It’s hard to think of two filmmakers so different. Schrader is an academic at heart, and he cut his teeth as a critic under Pauline Kael then as a screenwriter for Martin Scorsese’s Taxi Driver. Harlin, on the other hand, is a studio man famous for Nightmare On Elm Street 4, Die Hard 2, and Deep Blue Sea.
Indeed, Harlin ultimately ending up making an entirely new movie from the ground up. Though his version was closer to what the studio wanted, it was reviled by critics and audiences. Schrader was allowed to complete his version of the film a year later in 2005, retitled Dominion: Prequel To The Exorcist. However, it earned only a marginally more positive response than Harlin’s film (10% for The Beginning on Rotten Tomatoes, 30% for Dominion). It seems Morgan Creek’s instincts about Schrader’s movie were right, but their solution just wasn’t much of one.
2 “Solo: A Star Wars Story” Switched Directors During Filming
The A Star Wars Story spin-off series died a swift death after a mere two installments; the second one, Solo, was the first Star Wars film to be an outright failure. However, this is the result of its gargantuan $300 million dollar budget, itself the result of the film’s reshoots.
Initially, the film was to be directed by Phil Lord & Chris Miller, renowned for directing the Jump Street buddy movies. After about six months of principal photography, however, the duo were let go and replaced by Ron Howard, who completed the film. The reason for their dismissal has been labeled “creative differences,” with it being rumored that LucasFilm didn’t appreciate their comedic approach. Between this and the need to meet a pre-ordained release date, the quiet competence of a company man was needed – hence Howard’s hiring.
It’s unclear if Lord & Miller completed enough filming for an alternate cut to be assembled, but some differences between their hypothetical version and Howard’s can be gleaned. The film’s villain, Dryden Vos, would’ve been a feline alien played by Michael K. Williams rather than Paul Bettany’s humanoid take. The ending cameo by Darth Maul is also likely out, considering that is known to have been Howard’s decision.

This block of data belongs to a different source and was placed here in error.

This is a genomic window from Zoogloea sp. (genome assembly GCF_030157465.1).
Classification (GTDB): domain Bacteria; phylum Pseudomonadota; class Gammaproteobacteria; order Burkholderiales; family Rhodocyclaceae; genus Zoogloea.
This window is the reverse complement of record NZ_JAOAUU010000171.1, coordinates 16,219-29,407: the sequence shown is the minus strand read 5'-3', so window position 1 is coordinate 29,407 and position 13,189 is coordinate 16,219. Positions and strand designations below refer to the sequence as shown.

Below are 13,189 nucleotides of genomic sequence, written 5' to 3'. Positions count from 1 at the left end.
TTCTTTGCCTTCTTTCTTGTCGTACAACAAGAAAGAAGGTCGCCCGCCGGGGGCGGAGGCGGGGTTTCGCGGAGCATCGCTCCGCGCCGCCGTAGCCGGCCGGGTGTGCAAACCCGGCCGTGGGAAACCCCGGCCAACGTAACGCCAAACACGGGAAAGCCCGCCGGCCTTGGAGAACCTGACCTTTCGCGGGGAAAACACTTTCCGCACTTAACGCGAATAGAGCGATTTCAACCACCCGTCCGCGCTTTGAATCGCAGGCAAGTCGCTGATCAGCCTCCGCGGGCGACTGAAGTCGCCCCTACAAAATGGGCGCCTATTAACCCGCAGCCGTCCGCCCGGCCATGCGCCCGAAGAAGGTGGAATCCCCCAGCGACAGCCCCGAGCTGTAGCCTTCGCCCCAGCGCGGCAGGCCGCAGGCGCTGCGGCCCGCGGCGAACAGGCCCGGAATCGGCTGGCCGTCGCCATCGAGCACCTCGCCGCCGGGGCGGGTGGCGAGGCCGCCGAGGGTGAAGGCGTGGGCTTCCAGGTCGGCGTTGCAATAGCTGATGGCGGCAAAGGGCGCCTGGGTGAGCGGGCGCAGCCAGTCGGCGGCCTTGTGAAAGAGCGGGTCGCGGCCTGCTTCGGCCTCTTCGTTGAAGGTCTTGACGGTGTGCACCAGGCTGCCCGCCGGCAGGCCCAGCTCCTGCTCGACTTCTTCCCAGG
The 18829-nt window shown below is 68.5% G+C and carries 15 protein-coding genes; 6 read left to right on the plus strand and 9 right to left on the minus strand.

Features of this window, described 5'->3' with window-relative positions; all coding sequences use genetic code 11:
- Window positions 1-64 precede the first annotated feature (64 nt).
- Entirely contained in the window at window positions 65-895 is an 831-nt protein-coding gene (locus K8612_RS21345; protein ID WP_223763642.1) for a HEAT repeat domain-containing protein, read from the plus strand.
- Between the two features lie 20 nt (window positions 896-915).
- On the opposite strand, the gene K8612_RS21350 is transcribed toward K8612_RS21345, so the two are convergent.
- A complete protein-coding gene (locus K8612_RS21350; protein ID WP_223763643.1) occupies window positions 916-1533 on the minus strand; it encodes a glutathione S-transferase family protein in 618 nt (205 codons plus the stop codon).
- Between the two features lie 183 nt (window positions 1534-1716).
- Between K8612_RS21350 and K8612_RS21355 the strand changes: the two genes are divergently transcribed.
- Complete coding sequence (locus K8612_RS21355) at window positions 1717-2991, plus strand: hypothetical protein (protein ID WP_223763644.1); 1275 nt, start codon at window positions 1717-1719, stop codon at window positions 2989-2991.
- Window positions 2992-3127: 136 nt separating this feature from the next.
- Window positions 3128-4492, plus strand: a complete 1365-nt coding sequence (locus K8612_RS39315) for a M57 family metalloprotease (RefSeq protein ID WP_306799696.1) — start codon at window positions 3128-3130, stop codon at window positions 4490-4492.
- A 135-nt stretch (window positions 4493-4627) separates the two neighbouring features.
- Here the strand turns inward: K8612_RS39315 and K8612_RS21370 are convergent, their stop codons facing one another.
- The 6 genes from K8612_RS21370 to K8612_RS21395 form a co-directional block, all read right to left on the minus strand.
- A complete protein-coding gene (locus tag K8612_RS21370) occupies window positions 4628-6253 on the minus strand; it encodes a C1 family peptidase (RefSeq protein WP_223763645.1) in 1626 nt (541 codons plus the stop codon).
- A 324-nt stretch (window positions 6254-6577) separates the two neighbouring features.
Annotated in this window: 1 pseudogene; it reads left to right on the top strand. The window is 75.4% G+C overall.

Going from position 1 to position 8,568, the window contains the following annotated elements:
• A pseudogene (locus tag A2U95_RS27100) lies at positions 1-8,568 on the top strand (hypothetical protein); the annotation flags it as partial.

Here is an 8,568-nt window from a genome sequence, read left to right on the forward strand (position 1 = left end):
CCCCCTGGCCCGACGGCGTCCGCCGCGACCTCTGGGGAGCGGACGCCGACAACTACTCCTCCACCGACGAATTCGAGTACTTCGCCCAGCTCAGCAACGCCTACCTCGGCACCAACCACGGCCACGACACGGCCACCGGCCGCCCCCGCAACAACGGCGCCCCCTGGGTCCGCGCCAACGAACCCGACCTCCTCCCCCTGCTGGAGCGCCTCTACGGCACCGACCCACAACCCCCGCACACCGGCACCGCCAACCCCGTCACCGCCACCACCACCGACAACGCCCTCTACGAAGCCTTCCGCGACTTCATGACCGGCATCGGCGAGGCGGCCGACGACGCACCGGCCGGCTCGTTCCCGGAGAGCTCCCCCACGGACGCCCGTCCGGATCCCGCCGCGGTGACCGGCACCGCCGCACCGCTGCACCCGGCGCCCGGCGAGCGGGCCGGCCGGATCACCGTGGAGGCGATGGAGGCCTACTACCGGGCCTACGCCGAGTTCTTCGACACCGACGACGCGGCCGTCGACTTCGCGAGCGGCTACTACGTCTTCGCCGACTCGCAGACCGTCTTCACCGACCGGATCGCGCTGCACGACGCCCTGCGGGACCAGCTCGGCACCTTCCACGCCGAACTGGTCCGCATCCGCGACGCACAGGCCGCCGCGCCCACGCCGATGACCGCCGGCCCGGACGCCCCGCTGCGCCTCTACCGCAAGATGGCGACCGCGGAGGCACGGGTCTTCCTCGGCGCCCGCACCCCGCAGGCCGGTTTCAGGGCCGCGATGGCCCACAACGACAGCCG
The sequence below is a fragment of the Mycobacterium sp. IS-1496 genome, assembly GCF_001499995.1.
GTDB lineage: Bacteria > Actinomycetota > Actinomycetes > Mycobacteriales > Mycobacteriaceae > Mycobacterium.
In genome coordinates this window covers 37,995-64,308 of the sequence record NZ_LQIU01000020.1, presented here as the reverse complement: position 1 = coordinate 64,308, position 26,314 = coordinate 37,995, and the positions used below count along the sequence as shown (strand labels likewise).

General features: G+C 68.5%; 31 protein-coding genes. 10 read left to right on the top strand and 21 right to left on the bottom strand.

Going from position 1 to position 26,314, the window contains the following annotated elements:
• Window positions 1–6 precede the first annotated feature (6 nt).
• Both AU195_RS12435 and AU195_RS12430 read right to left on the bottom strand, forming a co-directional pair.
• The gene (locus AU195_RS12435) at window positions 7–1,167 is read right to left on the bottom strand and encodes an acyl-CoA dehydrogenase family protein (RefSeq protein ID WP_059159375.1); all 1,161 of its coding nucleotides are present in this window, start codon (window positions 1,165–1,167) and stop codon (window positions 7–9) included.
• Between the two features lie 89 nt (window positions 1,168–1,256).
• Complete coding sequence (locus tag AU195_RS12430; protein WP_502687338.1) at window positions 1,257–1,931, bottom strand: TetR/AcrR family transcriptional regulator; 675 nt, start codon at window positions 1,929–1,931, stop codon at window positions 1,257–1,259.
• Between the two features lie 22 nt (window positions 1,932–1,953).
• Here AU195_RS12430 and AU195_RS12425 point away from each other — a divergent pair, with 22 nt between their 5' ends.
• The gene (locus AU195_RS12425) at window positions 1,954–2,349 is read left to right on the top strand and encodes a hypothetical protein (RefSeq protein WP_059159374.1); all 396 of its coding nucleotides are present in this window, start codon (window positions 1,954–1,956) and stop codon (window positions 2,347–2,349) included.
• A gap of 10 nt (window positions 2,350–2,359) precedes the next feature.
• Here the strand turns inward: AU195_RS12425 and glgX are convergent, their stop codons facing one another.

1 “Justice League” Is A “Superman II” For The 21st Century
While Zack Snyder’s Man of Steel was in production, The Avengers set the world on fire. This caused Warner Bros to abandon plans for a “grounded” Superman trilogy akin to Christopher Nolan’s Batman films. Instead, Man Of Steel became the first building block in a DC Extended Universe and Snyder was handed the keys to the kingdom with Batman V Superman: Dawn Of Justice.
Batman V Superman is many things – a pseudo-adaptation of The Dark Knight Returns, an allegorical examination of post 9/11 America, and an alienating rumination on gods dwelling among men. It is not, however, the type of four quadrant blockbuster that you build a long-running, beloved franchise off of. Locked into a plan already rejected by the public, Snyder and his wife Deborah, the film’s producer, eventually left Justice League to grieve the tragic passing of their daughter Autumn.
Producers Geoff Johns and Jon Berg then recruited Joss Whedon to remake Justice League before it’s 2017 release. WB wanted their own Avengers, so why not just get the guy who made The Avengers? The result received middling responses all around and tanked at the box office even with a $658 million dollar haul; having gone through two rounds of shooting ballooned the budget to $300 million.
However, Justice League was released into a much different world than Superman II; after years of an intense, rabid campaign by Snyder fans to see his cut of the film released, WB parent company AT&T complied. Zack Snyder’s Justice League, with a massive runtime of 4 hours and 2 minutes premiered on HBO Max in 2021 and earned the best reviews of Snyder’s career. Thus, the “Snyder Cut” became a long-delayed happy ending, in-universe and out.
NEXT: Justice League: 10 Ways The Snyder Cut Is A Return To Form